Behind Volume Orange

Behind Volume Orange

What would make a person leave a promising lawyer’s career? How could Buzz Lightyear ever be a source of inspiration? What is the founder’s obsession with furniture and design? I had a sit-down with the founder of Volume Orange to ask him why he decided to give birth to it.

When I first met Anders Bodenhoff he quickly started talking about his business psychologist, a path to a meaningful life, and following dreams. Before I knew it, he rambled on about his efforts to write a master thesis over a two months’ Euro trip in a camper van. [Spoiler alert!, red.] He didn’t write his master thesis in the camper van but ended up reflecting upon his purpose in life and decided to follow dreams and meaning.



When he invited me to do an interview he of course insisted we’d meet at his favorite coffee bar in central Copenhagen. What I first noticed about Anders was some quite random tattoos on his arms. “Let’s start this one out on a random question; I can’t help but notice that you have Buzz Lightyear tattooed on your arm, what’s that about?”

“Well”, Anders replied grinning, “it’s a twofold story. I love the fact that Buzz is a mass produced toy with no spaceship, no lazers, no flying capabilities, no nothing. However, on the contrary he holds an utmost belief that he is a specialized space ranger with a spaceship and a lazer who’s indeed capable of flying. The other toys are skeptical and Woody tries to convince him differently but his mind is unchangeable and this naive belief of his is actually his superpower. I feel the same as Buzz in that way. You would not believe the amount of people who have tried to convince me that I would fail in my endeavors, that a commercial lawyer couldn’t build consumer facing brands, and that I could never compete with established design giants. People laughed at me for wanting to build furniture out of used coffee grounds when I was at my coffee bars or deadstock textiles when I co-founded a menswear fashion brand; to them I was not a space ranger and I couldn’t fly - I was just a mass produced toy. People need to see it to believe it. I have always had that somewhat naive belief in myself and that’s my superpower. The other part of the reason for the tattoo almost goes without saying: “To infinity and beyond”.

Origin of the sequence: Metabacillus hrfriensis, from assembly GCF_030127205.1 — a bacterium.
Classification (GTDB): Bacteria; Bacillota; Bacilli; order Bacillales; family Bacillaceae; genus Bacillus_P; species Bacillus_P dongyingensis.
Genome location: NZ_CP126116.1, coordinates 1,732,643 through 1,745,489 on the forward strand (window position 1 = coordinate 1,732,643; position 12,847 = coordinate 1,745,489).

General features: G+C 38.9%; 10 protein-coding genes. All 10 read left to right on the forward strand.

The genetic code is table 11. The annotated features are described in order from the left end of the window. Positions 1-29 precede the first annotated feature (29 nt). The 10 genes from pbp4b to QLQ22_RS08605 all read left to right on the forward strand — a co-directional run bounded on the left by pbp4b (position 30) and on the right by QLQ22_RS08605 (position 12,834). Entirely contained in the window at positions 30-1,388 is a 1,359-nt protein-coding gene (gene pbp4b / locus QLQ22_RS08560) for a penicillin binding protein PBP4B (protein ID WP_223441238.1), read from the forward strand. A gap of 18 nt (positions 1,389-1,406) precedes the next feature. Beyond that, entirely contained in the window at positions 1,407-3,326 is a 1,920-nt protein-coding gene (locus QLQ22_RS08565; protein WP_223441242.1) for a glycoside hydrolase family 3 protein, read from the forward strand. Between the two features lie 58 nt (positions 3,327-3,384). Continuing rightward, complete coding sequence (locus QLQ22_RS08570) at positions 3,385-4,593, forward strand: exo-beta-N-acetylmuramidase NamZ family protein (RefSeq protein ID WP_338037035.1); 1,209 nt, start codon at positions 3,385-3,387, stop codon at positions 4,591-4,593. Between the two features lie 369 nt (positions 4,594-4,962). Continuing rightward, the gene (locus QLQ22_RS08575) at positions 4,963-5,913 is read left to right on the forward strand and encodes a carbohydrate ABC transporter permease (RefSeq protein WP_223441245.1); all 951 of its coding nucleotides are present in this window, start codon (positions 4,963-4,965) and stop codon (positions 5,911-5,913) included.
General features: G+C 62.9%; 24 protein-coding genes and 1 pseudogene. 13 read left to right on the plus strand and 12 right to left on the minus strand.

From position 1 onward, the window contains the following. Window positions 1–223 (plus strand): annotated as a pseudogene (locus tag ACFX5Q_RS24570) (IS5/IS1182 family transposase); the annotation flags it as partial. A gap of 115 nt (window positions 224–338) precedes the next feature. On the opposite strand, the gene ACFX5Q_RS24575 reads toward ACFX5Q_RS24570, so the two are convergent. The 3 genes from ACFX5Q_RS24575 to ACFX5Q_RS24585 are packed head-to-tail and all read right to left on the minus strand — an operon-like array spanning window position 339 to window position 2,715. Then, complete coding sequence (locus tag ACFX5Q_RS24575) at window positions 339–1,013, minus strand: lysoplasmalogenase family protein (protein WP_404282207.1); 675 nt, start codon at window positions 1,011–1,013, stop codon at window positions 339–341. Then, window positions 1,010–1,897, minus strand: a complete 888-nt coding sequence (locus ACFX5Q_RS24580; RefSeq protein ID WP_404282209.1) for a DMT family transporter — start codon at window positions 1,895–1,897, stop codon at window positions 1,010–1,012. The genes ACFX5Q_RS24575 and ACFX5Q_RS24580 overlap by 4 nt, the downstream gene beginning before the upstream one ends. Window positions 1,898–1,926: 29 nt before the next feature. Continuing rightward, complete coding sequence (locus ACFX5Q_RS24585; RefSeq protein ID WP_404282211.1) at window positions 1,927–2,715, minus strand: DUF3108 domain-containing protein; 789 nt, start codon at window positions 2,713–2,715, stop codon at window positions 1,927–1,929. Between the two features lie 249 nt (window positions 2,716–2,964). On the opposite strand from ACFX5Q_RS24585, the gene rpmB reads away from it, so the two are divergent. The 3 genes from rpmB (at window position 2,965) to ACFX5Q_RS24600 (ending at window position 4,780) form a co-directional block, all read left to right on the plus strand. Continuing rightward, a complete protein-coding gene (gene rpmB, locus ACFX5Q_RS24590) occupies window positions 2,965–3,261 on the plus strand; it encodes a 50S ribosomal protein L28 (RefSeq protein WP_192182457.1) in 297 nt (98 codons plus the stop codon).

“What made you want to build companies?”